Updated Jul 16, 2012 - 7:42 pm
Shacknai mother announces child safety charity
Dina Shacknai, the ex-wife of Scottsdale pharmaceutical tycoon Jonah Shacknai, announced Monday the creation of Maxie's H.O.U.S.E., an organization to help protect the safety of children living in more than one household.
According its website, the foundation's mission is "to uphold and promote the physical and emotional safety of our children living in more than one home by offering a national resource center, programs, and other forms of support."
Maxie's H.O.U.S.E. is a non-profit designed to protect children whose parents are divorced. H.O.U.S.E. is an acronym for Hope, Outreach, Understanding, Safety and Education. The foundation will also attempt to change laws in order to protect children who must live in dual homes.
On July 6, 2011 Max Shacknai, 6, fell from a second-floor staircase at the historic Coronado Island Spreckles Mansion. Max was alone in the house with Jonah Schacknai's girlfriend, Rebecca Zahau.
"While I requested that Max never be left alone with Rebecca, as we know, this was the case on the day of my son's death," said Dina Shacknai. "This is exactly why we founded Maxie's H.O.U.S.E. Maxie's legacy reminds of how undeniably important it is that every child have the right to be safe in their own home, wherever that home is."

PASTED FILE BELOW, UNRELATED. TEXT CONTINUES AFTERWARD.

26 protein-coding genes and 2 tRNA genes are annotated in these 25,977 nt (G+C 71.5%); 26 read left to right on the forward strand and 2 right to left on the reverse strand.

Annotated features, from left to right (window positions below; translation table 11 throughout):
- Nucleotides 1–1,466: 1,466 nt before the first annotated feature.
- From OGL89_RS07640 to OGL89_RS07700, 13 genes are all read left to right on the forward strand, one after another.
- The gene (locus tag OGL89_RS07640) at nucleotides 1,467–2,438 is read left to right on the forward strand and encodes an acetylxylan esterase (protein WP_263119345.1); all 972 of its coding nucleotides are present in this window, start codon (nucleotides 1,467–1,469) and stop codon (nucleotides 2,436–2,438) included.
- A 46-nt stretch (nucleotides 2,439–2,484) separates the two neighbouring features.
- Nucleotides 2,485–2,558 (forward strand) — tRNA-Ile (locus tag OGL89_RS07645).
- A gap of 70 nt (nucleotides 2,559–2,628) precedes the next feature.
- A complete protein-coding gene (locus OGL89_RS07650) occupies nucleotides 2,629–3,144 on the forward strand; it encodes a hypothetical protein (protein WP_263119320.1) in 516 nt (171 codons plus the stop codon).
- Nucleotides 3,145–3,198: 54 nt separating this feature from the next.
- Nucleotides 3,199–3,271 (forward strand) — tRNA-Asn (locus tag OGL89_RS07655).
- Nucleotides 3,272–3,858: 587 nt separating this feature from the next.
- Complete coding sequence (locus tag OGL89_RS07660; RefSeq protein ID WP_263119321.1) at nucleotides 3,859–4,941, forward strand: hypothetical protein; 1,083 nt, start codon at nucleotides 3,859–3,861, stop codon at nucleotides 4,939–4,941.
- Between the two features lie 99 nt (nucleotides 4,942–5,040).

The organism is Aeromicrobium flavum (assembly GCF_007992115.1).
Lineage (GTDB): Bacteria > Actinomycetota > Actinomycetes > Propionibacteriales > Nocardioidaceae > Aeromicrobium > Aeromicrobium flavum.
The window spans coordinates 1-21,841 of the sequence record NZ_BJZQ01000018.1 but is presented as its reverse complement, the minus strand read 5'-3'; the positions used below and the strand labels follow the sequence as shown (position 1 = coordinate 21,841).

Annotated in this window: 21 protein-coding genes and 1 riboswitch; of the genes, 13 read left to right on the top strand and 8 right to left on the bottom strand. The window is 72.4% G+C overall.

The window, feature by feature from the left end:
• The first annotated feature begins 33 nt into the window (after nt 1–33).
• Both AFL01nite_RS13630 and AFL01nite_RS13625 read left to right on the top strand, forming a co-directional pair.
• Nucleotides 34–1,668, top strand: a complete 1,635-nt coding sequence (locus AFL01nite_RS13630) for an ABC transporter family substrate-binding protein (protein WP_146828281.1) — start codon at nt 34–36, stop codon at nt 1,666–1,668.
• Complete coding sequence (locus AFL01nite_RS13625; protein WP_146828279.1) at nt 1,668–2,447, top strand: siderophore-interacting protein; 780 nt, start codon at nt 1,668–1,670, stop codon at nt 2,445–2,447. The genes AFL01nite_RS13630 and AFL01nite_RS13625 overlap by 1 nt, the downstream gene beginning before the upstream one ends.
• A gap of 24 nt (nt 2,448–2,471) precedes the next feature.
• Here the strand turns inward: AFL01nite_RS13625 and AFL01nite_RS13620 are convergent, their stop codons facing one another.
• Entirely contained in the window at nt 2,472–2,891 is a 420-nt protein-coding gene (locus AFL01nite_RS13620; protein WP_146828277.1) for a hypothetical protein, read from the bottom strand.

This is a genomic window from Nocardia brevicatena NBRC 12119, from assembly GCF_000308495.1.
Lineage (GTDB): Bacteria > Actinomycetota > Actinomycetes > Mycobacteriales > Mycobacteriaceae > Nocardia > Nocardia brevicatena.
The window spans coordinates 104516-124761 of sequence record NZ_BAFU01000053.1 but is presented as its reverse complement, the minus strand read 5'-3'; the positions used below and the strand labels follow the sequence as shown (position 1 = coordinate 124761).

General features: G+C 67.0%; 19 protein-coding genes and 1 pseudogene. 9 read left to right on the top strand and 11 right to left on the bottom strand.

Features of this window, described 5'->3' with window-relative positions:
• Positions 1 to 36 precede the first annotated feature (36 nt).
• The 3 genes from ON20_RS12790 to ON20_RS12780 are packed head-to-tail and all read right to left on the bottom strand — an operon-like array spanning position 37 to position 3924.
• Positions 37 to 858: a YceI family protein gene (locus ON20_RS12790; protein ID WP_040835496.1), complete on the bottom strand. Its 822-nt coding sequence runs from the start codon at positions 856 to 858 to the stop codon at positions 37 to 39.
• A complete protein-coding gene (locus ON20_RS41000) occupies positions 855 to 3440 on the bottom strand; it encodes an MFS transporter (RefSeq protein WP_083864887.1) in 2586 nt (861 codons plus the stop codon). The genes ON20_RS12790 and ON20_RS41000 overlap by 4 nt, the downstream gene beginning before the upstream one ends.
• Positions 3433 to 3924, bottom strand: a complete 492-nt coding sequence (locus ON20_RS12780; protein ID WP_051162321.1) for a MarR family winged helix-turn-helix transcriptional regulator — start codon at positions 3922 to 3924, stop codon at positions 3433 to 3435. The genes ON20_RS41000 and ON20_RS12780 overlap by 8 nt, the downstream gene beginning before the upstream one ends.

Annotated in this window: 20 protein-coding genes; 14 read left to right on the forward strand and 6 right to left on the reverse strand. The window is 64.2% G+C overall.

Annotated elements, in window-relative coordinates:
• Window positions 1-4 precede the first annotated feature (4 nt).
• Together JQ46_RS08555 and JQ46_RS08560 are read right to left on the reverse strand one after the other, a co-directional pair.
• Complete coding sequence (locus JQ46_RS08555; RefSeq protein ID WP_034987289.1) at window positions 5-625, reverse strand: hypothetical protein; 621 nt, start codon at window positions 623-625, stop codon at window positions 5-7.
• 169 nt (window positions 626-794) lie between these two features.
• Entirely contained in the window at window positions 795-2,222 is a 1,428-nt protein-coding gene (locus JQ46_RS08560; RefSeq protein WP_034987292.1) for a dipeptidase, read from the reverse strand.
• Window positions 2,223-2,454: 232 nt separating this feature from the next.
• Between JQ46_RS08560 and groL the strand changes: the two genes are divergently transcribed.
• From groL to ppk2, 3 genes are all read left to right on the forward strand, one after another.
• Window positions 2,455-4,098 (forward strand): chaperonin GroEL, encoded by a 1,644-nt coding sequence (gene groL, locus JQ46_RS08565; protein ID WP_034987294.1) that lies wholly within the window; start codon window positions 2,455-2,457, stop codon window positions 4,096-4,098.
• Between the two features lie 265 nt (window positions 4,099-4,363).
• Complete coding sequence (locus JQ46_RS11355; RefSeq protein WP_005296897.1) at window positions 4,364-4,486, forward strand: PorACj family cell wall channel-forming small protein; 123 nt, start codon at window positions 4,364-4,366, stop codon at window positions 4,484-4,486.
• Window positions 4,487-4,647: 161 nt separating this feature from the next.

Two days after the boy's death, Zahau was discovered hanging -- bound and naked -- from a balcony in the same mansion.
Max's death was ruled an accident, however, that has stopped Dina Shacknai from finding out more information surrounding the suspicious set of circumstances.
"We are certain that the accident scenario put forth by the Coronado Police Department is inaccurate," said Dina Shacknai's lawyer, Angela Hallier.
While details of a private investigation have not been released, those findings have been forwarded to Coronado Police.
"Based on their previous interaction with us, I feel certain they will positively respond to our outreach to speak with them," said Hallier.
Unfortunately, more kids are forced to adapt to two different households.
"Always be open and sensitive to a child's needs," said DeAnne Davies, Director of Healthy Steps at Summit Healthcare. "Gage how the child is doing in that environment. If the child is having problems or difficulties, seeking some outside guidance or help maybe."
According to Davies, another important piece to the co-parenting puzzle is to leave adult issues out of the child's life.
Sandra Haros , Reporter